In this case the facts are rather interesting.

The record shows that LSL’s proposal identified the correct part number, but did not reference CAGE code 55064, the approved source CAGE code. Instead, throughout its proposal, including its SAM registration and the SF 33, LSL identified its CAGE code as 1HFE7.17 Additionally, while the SAM registration shows that the entities associated with CAGE codes 55064 and 1HFE7 are both named Logistical Support, LLC and have the same address, each entity possesses a different CAGE code, DUNS number, DBA name, and activation date. The record also shows that the SAM registration and D&B report offered by the agency identify the existence of multiple entities associated with the Prairie Street address and parent/affiliate relationship between LSL and the approved source.[2]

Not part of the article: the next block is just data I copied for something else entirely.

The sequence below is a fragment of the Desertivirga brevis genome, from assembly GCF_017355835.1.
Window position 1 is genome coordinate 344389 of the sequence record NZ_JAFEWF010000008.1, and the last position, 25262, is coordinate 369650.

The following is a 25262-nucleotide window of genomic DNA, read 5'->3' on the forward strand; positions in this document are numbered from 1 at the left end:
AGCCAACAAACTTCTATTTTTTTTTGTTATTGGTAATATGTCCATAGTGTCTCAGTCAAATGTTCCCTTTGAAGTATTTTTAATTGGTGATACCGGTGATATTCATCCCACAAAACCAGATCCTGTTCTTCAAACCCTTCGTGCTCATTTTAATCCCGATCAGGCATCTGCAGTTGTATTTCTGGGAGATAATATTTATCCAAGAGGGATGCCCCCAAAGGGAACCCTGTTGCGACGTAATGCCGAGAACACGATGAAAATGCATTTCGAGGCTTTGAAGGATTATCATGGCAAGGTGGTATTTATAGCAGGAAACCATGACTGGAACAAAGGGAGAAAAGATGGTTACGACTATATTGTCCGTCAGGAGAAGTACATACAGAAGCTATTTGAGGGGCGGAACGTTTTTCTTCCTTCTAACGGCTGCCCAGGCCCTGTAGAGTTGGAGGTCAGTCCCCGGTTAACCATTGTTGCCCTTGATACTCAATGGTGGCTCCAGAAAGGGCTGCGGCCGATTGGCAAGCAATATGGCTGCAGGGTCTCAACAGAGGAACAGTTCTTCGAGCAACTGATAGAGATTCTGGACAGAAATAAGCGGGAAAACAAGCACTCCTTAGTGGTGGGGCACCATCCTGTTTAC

Got that? Without parsing the details, the bottom line is that the vendor had several confusing sets of data registered in SAM. What it was trying to achieve from a business perspective is not addressed. Additionally, the offeror was unclear in its proposal and the manner in which it identified itself as to its eligibility to provide items on the approved vendor/parts list. Thus the offer initially introduced the confusion in its proposal. And we all know whose responsibility it is to submit a clear proposal. When challenged, the agency attempted to clarify the offering entity and determine whether the offeror was eligible for award. According to GAO the agency botched the documentation of their efforts to resolve the confusion – leaving the confusion in place. The key questions become, who are you or who do you represent yourself to be? How do you identify yourself and validate your eligibility for the award? Both the D&B number and its associated system and the DLA CAGE code and its associated system are designed to ensure the government is crystal clear on the entity with which it is contracting. Here the contractor was less than clear and when the contracting agency attempted to clarify that identity, it failed to properly document its process that would permit the GAO to determine that it made a reasonable decision.